My group of students this year seems game for just about anything. I feel like I have a willing band of mathematicians at my fingertips- or if not yet full fledged mathematicians, they are willing to listen and see where I'm going with all this.
So today I decided to jump into box and whisker plots. I have struggled with the entire statistics unit in the past few years. Stats. Blah. All math books turn it into lists of meaningless numbers or silly "real world" situations. I've struggled to make it mean something ANYTHING to all of us in the room. Which seems crazy, because stats should be the most applicable, the most real world thing I teach them all year.
But slowly, things have been shifting. A few good lessons here, a few "Ah ha!" moments for me, and some extra reading and research has all helped to lend new life to this unit. Lately, my book of choice has been Edward Tufte and I'm suddenly seeing the light as to why we graph anything at all EVER. So anyway, I'm starting to find my own passion for statistics and graphical representations.
Yesterday I did something I don't love to do- I taught something without much context. I threw five number summaries at my students, just wanting to get the vocab, the concept, and the process to the kids. I asked them to take a leap of faith, to trust that this moving around of numbers would lead us somewhere.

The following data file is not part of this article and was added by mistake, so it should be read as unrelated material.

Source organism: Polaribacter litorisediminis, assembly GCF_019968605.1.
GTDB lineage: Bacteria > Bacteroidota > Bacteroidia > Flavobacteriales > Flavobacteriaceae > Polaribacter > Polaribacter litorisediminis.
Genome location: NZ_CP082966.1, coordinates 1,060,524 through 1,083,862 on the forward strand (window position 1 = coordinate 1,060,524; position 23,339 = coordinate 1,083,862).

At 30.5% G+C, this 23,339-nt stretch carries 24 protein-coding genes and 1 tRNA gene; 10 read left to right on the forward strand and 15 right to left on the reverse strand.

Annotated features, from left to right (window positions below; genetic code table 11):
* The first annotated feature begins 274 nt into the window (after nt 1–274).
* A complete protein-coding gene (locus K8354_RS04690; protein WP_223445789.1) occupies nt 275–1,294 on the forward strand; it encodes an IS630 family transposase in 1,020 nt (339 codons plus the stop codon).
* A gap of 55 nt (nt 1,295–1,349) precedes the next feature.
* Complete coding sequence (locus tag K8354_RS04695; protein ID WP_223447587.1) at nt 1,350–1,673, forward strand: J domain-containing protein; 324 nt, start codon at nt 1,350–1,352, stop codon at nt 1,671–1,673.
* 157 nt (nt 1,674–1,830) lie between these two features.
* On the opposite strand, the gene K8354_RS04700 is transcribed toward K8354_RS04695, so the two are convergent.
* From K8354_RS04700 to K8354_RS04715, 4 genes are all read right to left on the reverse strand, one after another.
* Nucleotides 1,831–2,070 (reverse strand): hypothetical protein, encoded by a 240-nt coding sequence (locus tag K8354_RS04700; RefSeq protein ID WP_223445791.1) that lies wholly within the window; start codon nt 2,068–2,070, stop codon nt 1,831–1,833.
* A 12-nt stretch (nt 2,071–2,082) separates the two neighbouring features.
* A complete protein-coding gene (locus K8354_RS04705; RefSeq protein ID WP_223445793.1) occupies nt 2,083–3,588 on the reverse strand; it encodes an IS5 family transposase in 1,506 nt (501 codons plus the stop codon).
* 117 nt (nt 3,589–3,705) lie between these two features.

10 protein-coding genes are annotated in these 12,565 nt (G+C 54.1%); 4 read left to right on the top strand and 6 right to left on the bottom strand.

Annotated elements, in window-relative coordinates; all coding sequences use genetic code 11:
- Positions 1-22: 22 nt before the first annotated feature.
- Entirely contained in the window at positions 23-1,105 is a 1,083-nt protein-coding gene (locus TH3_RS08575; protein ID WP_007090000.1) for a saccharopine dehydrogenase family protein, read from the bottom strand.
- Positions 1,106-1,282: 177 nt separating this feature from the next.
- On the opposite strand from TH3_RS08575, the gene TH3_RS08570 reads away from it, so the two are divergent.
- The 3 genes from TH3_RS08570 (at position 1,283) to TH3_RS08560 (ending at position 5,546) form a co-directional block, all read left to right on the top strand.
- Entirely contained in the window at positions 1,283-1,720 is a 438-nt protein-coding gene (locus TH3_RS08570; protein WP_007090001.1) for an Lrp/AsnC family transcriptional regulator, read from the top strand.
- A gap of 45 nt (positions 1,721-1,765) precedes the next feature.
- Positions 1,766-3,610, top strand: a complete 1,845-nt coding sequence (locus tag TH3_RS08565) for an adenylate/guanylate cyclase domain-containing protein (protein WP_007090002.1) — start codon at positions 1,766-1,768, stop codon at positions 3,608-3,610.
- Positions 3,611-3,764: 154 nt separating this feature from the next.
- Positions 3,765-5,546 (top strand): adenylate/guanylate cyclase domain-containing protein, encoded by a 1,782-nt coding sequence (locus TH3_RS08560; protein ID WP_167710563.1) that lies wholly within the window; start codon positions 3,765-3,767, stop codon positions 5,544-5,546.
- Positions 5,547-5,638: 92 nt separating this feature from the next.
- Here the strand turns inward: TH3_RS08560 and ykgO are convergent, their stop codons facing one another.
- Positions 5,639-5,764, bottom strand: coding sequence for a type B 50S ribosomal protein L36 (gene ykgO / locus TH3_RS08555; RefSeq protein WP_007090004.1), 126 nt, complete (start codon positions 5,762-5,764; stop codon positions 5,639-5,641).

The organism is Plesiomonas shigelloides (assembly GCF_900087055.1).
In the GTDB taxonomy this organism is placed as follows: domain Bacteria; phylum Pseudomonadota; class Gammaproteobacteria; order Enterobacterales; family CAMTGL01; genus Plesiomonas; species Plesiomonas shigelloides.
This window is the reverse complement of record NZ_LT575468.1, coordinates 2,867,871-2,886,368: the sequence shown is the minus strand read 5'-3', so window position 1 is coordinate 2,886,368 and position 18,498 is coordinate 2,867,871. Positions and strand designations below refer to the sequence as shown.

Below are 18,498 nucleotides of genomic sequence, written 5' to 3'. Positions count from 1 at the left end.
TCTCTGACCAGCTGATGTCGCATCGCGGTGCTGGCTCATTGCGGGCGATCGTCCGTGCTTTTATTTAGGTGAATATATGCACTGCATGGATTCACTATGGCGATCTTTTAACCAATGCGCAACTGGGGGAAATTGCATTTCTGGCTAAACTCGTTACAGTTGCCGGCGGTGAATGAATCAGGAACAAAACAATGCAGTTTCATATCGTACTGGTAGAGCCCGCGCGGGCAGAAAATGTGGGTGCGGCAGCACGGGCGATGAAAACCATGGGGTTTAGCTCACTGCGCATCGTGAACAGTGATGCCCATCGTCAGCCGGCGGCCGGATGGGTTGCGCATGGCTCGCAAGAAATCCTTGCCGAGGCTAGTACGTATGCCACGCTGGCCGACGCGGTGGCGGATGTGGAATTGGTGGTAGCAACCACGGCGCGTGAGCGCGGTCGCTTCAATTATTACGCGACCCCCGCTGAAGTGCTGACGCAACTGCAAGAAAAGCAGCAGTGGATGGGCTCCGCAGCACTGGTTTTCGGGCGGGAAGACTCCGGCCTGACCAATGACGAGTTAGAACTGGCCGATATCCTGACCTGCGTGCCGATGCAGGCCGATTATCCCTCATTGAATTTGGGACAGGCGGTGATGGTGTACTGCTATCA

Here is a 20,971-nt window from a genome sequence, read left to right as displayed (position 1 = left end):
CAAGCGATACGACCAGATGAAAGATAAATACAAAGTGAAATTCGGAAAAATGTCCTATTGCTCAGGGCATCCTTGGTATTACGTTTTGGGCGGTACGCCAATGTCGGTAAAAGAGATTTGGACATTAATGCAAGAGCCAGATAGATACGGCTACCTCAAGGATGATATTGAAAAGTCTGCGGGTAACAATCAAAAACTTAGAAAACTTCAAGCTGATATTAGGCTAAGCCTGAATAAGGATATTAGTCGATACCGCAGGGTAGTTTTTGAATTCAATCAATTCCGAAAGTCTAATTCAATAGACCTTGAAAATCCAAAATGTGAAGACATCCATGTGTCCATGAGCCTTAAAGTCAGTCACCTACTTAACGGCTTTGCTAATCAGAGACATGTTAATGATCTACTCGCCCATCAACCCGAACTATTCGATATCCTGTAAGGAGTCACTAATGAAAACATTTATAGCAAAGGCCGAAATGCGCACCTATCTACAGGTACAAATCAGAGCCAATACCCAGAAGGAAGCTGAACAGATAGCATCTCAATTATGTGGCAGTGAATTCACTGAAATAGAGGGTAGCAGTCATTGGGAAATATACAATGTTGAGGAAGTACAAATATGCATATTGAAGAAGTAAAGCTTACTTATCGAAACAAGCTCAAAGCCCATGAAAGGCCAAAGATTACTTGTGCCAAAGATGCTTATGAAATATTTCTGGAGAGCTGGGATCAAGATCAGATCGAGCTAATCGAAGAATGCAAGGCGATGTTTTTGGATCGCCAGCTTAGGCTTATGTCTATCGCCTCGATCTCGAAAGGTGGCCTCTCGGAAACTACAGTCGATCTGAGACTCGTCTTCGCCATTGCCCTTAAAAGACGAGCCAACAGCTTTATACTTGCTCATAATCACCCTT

So today, we started to connect. We talked about summaries they write in Language Arts, how it is useful to take a large article and summarize it down to the main ideas. We talked about why a five number summary might be more useful than a list of data. We made vocabulary connections.
Then we calculated our age in months. Students wrote it on index cards and we marched outside. At this point, I started to get nervous. I mean, I could do this with a class of maybe 25 students, but how would I keep a line of 35 bodies engaged and listening? But, I decided, what's teaching without some adventure? I refuse to use class size as an excuse not to provide the very best for students.
We lined up from least to greatest. We figured out the student in the middle and he got to hold the "Median" card. Students found the quartiles and the max and min and each person in the five number summary held a card. With students lined up, toes on the edge of the sidewalk, I marked the quartiles and medians with yard sticks. The lower and upper 25% got a piece of yarn to hold (becoming the whisker) The middle quartiles crowded between the yardsticks. Suddenly, we were a box and whisker plot. And for the first time ever, I had students quickly seeing that our data was split into 25% chunks. That the range of the chunks might change, but that each quartile held 25% of the classmates. It was fun, it was visual, it was tactile. And somehow, it worked.
We trouped back inside to get our thoughts on paper. We drew what we had made and talked about what someone could learn about our class from looking at our visuals. Why it might be more useful than a list of numbers. And I think, just maybe, students really understood- not just wrote notes and memorized some vocab- but really understood, in their guts, the what and why of this particular statistical representation.
So tomorrow- how in the WORLD do I top that?